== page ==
Two Brown School Master of Social Work students have been selected for the Council of Social Work Education’s (CSWE’s) prestigious Minority Fellowship Program (MFP). Jilly dos Santos and Lauren Chacón join a cohort of 34 master’s students for the 2022-2023 fellowship year.
The CSWE’s Minority Fellowship Program has served as a springboard for diverse careers in the mental health and substance use sector. MFP aims to increase the number of individuals trained to work with underrepresented and underserved racial/ethnic minority persons with or at risk for mental health and/or substance abuse disorders.
For the next year, dos Santos and Chacón will have the opportunity to learn from experts in their field, gather meaningful skills and insight and network with like-minded students.
Originally from Columbia, Missouri, Jilly dos Santos, a second-year MSW student, has significant experience providing social services and improving healthcare outcomes with Latine communities in St. Louis and rural Vermont. Her roles have included working at an adult day program during her undergraduate years, serving in AmeriCorps for a year with Middlebury College, and conducting bilingual administrative work at two free health clinics.
Currently, she’s employed as a professional medical interpreter and engaged in her concentration practicum as a bilingual therapist at Casa de Salud – a nonprofit organization serving immigrant communities in St. Louis. There, she co-facilitates a psychoeducational group in Spanish, “Aprendizaje Emocional,” – working with individuals to better connect to their emotions, process their personal traumas, and improve their relationships.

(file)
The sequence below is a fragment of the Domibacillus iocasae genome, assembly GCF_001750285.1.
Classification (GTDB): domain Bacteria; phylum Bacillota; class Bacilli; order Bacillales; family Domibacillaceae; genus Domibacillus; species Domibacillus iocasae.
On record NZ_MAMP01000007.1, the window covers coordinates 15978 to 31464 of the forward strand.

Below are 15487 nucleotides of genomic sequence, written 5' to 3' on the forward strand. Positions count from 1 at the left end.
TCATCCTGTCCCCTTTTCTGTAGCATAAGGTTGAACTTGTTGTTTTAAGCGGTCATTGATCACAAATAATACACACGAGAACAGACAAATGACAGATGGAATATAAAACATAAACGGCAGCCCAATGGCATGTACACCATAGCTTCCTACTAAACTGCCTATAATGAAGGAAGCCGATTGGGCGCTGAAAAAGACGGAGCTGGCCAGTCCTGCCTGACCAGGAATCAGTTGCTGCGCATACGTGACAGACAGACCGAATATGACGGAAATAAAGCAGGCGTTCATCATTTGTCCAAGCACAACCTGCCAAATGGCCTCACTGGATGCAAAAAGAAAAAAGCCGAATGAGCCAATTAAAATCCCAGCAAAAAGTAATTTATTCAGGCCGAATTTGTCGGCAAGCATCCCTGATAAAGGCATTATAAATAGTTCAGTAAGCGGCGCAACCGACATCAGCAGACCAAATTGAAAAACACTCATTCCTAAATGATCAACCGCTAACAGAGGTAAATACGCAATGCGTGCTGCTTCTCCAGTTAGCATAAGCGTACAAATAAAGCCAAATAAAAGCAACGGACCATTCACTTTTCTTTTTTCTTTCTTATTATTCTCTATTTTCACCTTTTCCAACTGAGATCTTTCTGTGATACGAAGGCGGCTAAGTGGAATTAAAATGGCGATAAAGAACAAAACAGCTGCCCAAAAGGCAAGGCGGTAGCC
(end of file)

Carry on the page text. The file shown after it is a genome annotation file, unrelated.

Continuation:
Her postgraduate plans include continuing to work as a bilingual therapist and a therapist via interpreters for immigrant communities in rural and majority-White spaces.
From El Paso, Texas, Lauren Chacón, MSW Candidate ‘23, says she’s grown a lot as an individual and as a social worker since beginning her studies at the Brown School. She’s grateful for her peers and classmates, who challenge her thinking and actions, not only as a social worker, but as a human being.
Chacón received her BS in Kinesiology with a minor in sociology from the University of Texas El Paso. She is grateful for the educational, professional, and financial support that has been awarded to her through the CSWE’s Minority Fellowship Program.
Her postgraduate goal is to work in an integrated behavioral healthcare setting, bridging the disparity between physical and mental healthcare in the Latine community as a licensed clinical social worker.
As CSWE Fellows, dos Santos and Chacón will benefit from networking and mentorship opportunities to help them achieve their career goals, as well as financial stipends.